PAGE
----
Wednesday, January 27, 2010

Yale's Lindsay Chit Tiffany Window


I just read an article about the Tiffany window of Yale's Lindsay Chitendam Hall in the Yale Alumni magazine. The author shares a significant personal anecdote about how he first encountered the puzzling story of a tiffany window's removal from one of Lindsay-Chits stairway windows. The spy story-like development of events unfolds around the author secretly coming upon the real Art, Science, Music Tiffany window hiding dustily behind a black curtain, where it in fact was supposed to have been removed by Yale in order to be protected from student destruction, a precaution deemed necessary following the uprises of the 70s.

Today this real Tiffany window hangs in its original location in Lindsay-Chit's once the great reading room, now room 102, where I have taken a variety of lecture classes from City Planing to English and more. I was tempted to write a few words on this building as I too remembered the few but relentlessly recurring moments that the great old cricketty Lindsey Chit comes up in conversation. LC was only made accessible to my use when I was a sophomore as it must have been going through renovation prior to then. I remember taking an English seminar and enjoying the brand new auditorium which felt cozy because of its relatively small size but not cozy in the same way that reminds you of centuries of academia which most other Yale buildings do.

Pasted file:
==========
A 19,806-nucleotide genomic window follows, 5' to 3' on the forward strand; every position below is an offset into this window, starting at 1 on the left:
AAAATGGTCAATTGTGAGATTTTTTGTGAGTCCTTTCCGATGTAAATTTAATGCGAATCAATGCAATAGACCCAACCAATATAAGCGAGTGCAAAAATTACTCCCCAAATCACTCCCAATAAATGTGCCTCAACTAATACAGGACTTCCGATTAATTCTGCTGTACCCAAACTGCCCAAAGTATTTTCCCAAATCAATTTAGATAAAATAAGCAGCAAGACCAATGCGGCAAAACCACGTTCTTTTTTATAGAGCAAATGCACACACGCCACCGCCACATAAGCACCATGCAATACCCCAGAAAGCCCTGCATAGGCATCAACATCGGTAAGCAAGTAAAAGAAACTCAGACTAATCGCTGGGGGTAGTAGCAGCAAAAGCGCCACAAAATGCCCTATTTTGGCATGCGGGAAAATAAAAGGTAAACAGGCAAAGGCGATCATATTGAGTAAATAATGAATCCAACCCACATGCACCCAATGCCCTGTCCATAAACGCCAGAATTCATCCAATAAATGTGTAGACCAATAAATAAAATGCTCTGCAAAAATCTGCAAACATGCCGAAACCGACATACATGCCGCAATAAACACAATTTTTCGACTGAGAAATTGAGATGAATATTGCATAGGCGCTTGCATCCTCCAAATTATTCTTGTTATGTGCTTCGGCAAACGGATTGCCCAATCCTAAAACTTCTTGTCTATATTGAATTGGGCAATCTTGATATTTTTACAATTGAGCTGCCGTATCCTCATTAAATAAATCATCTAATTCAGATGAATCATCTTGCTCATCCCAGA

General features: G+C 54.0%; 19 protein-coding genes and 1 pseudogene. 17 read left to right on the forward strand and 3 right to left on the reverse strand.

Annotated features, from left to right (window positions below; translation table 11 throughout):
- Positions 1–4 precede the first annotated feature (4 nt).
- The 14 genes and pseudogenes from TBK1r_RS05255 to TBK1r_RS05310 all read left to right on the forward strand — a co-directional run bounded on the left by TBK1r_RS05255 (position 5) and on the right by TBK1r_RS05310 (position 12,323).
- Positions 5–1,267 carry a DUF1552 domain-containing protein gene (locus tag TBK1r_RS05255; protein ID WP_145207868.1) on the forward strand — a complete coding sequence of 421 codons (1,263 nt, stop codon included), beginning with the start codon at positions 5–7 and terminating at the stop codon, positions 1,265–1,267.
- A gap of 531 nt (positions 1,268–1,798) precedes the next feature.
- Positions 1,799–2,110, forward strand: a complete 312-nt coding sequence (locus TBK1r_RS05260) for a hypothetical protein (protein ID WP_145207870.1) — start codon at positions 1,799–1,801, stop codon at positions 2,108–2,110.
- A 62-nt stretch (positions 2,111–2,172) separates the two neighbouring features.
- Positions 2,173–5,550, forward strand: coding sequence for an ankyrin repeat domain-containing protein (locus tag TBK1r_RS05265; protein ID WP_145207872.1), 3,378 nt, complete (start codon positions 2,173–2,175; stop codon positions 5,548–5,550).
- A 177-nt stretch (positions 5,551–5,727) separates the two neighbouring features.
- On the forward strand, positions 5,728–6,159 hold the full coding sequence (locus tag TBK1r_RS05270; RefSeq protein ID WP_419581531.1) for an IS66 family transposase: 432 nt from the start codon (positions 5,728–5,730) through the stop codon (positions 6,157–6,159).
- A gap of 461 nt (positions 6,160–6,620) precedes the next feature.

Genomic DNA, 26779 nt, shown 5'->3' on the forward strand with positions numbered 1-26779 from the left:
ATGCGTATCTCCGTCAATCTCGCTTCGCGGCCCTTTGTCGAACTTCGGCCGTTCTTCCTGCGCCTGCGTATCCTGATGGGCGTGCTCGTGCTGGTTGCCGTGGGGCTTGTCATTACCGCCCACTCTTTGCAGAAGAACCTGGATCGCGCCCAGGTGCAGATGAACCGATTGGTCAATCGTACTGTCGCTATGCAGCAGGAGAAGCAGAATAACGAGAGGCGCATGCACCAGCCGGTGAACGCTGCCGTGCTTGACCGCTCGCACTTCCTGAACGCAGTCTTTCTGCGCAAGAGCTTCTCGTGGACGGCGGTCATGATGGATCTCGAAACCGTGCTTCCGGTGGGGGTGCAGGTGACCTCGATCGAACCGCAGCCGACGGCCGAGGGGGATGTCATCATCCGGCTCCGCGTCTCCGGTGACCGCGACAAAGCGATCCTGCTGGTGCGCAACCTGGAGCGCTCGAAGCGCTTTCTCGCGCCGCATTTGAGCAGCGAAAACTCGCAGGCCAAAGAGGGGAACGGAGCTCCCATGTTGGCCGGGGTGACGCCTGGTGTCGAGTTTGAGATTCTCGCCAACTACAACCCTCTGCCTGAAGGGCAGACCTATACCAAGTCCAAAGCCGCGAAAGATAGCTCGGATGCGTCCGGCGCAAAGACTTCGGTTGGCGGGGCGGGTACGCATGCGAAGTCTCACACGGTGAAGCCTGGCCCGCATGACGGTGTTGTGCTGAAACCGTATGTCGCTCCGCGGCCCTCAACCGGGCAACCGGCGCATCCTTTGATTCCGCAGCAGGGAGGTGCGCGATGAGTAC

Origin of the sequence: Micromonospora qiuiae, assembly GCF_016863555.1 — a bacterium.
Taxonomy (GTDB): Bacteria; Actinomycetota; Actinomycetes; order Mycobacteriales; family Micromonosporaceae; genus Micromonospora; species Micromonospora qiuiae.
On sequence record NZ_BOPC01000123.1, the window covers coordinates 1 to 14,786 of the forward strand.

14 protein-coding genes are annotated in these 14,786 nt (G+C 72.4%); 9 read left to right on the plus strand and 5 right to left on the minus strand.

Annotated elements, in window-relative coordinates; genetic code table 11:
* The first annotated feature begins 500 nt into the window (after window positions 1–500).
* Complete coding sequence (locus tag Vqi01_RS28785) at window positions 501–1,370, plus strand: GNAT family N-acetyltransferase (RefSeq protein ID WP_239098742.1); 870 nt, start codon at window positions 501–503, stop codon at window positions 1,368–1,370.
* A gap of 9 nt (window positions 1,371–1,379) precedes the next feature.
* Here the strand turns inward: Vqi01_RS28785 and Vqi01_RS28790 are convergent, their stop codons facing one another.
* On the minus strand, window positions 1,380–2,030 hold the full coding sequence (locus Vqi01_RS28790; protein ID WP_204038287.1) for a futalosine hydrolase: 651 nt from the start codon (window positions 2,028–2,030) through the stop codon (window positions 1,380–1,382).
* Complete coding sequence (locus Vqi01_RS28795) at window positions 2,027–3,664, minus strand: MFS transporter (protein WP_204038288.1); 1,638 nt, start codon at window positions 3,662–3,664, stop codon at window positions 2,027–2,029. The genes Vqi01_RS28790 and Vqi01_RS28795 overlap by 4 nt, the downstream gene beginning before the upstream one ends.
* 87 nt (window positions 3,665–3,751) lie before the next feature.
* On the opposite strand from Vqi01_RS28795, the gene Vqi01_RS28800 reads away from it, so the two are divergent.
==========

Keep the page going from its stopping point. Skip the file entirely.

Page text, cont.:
I used to work as a telephone fund raiser for the University to make $10/hr for not more than four to six hours a week. I remember my first phone call ever was answered by a youngish male who so pitied my overly nervous voice and international accent that he had donated $1000 on the spot which was by far the biggest donation I nor any other telefunder who I personally know was able to secure. My newly gained confidence allowed me to speak more comfortably on my second call which was to an older man who had become a poet following his Yale education. I stayed on the phone for approximately 20 minutes with this man who started out by asking me if I had taken any classes yet at the newly renovated Lindsay Chittendam great hall, to which I responded enthusiastically by saying that I had. He went on about the Tiffany mural which he used to stare at during long inspirational lectures about poets whose names I do not recall. As I was building hopes that he would follow the footsteps of my previous recruit and donate a large sum, he continued to depict the old hall and how not equally lucky we were that we never got to experience the old building in its original form and that the new renovation must have been less inspiring, more common, etc. My potential donor finally wrapped up to terminate the phone call by complaining that this Yale educated poet never ended up making enough money to consider giving a penny back to his alma matter. Go figure, Lindsay Chit Tiffany Mural.